Additive Manufacturing (AM) or 3D Printing is now referred to as Game Changing Technology and appears to be creating a whole new manufacturing genre. Its impact is so significant that Barack Obama President of the United States of America, in his 2013 State of the Union Speech, described it as having the potential to revolutionise the way we make things. It is estimated that this business approached £1.2 bn in 2011, including the AM systems sales, and its associated materials and services. The Technology Strategy Board (TSB) estimates that by 2020 the net worth of this field will approach £4.5 bn, and as such it is important to understand the range of technologies and applications that can arise from AM.
The concept of AM is simple. A computer geometrical (CAD) model is used to generate a numerically-controlled path to add a material layer-by-layer, building a structure bottom-upwards. For metals, the process generally comes in a number of variants, one of which is what is commonly referred to as a powder bed method, whereby thin layers of powders (~20-100 microns) of the material to be ‘printed’ are spread using a recoater blade from a powder reservoir to a neighbouring substrate. A heat source (e.g. laser or electron beam) is used to selectively melt or sinter the powders on the substrate, only in the regions that correspond to the 2D section of the component being built. By repeating this process, the entire structure can be grown, and then extracted from the powder bed, with the surrounding un-sintered powder being recycled. The other more common variant is direct laser deposition, where a laser, electric arc, or electron beam is used to melt a wire or powders being sprayed through a nozzle to melt and deposit in ‘free-form’. The process can be used for repair applications, or hybrid additive manufacturing where structural features (e.g. bosses or lugs) can be deposited on structures to simplify the manufacturing process and to avoid whenever possible excessive machining operations. The Following picture shows the complex geometry manufactured using AM in University of Birmingham.
The powder bed method has traditionally been used to build orthopaedic and dental implants from titanium alloy, cobalt-chrome and stainless steels, but current research being undertaken at the University of Birmingham is looking into using it to build aerospace and defence titanium, aluminium, and nickel superalloy structures. For medical implants, the process offers the advantage of creating customised medical implants, that can be tailored for uncommon injuries (typically in the battlefield). This is done by manipulating MRI or CT scan data to create the geometry for an implant that will ‘fill’ the injury place (e.g. in a skull). Additionally, the process enables designing for functionality rather than manufacturability. AM liberates the designers from the constraints imposed by the manufacturing methods, enabling them to design the product based on its functional requirements rather than on how to make it. AM also provides a resource-efficient approach to produce complex netshape structures, with a potentially low buy-to-fly ratio and considerable reduction in materials waste compared to other manufacturing process for high-value materials (Ti-alloys and Ni-superalloys) especially in the aerospace structures (structural sections, landing gear, and engine parts). Following are the complex shape manufactured using metallic alloys in University of Birmingham.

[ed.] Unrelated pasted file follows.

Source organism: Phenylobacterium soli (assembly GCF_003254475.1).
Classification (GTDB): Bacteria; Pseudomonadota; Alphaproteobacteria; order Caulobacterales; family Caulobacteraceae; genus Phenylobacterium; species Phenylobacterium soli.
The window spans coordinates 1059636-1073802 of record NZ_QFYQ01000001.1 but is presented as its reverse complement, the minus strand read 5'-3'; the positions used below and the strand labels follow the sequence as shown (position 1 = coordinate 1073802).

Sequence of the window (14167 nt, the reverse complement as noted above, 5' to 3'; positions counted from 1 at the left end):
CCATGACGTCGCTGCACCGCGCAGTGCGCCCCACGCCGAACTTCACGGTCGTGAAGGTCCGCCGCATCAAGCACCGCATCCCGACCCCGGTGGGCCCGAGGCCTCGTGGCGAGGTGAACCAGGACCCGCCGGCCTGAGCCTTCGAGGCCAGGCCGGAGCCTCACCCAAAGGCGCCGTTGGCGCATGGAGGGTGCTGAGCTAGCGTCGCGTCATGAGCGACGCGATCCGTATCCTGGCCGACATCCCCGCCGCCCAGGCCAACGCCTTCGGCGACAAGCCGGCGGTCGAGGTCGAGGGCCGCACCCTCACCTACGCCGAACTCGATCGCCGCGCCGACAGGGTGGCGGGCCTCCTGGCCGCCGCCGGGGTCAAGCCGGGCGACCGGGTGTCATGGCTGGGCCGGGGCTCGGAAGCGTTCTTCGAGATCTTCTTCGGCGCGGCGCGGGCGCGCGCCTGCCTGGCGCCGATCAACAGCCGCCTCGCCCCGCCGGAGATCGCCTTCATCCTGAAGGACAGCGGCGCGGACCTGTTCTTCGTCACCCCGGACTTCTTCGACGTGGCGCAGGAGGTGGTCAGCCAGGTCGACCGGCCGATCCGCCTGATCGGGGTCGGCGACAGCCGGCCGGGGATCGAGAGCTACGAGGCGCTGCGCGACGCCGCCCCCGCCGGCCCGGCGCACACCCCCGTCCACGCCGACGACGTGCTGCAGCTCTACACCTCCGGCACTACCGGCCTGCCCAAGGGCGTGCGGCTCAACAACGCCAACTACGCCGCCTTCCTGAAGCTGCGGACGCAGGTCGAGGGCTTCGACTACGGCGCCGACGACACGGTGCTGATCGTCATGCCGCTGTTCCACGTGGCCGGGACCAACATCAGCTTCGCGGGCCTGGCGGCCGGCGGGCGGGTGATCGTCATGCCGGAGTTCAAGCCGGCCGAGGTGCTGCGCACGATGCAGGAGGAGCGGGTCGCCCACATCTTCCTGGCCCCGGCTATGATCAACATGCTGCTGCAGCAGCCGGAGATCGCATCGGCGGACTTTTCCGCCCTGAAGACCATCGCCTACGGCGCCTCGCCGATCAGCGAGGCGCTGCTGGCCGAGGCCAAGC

Both variants of AM for metallic materials face a number of challenges to address. First, the structures built using both techniques are prone to structural integrity issues, since AM is more like a mixture of joining and casting. In fact, it is generally known that the weldability of a certain material can be used to assess its processability using AM. As such, issues like the development of structural defects (pores and cracks), distortion/residual stresses, and microstructural anisotropy (which leads to a directionality in the mechanical properties). These issues combined can be resolved or avoided through the introduction of new alloy variants that are suitable for AM, which is yet to be developed, in addition to the development of advanced metallurgical and structural assessment techniques, such as X-ray tomography. Equally, to maintain the structural and geometrical integrity of the component during deposition, the development of on-the-fly non-destructive evaluation (NDE) of the structure for detection of porosity is required to ensure the repeatability of the process.
Aside from the Process attributes, perhaps one of the greatest challenges will be around the education of designers – the process requires a complete shift in approach to take maximum advantage of its manufacturing capability.
Dr Kiran Gulia is Laser Technical and Research Manager in the Advanced Materials Processing Lab (AMPlab)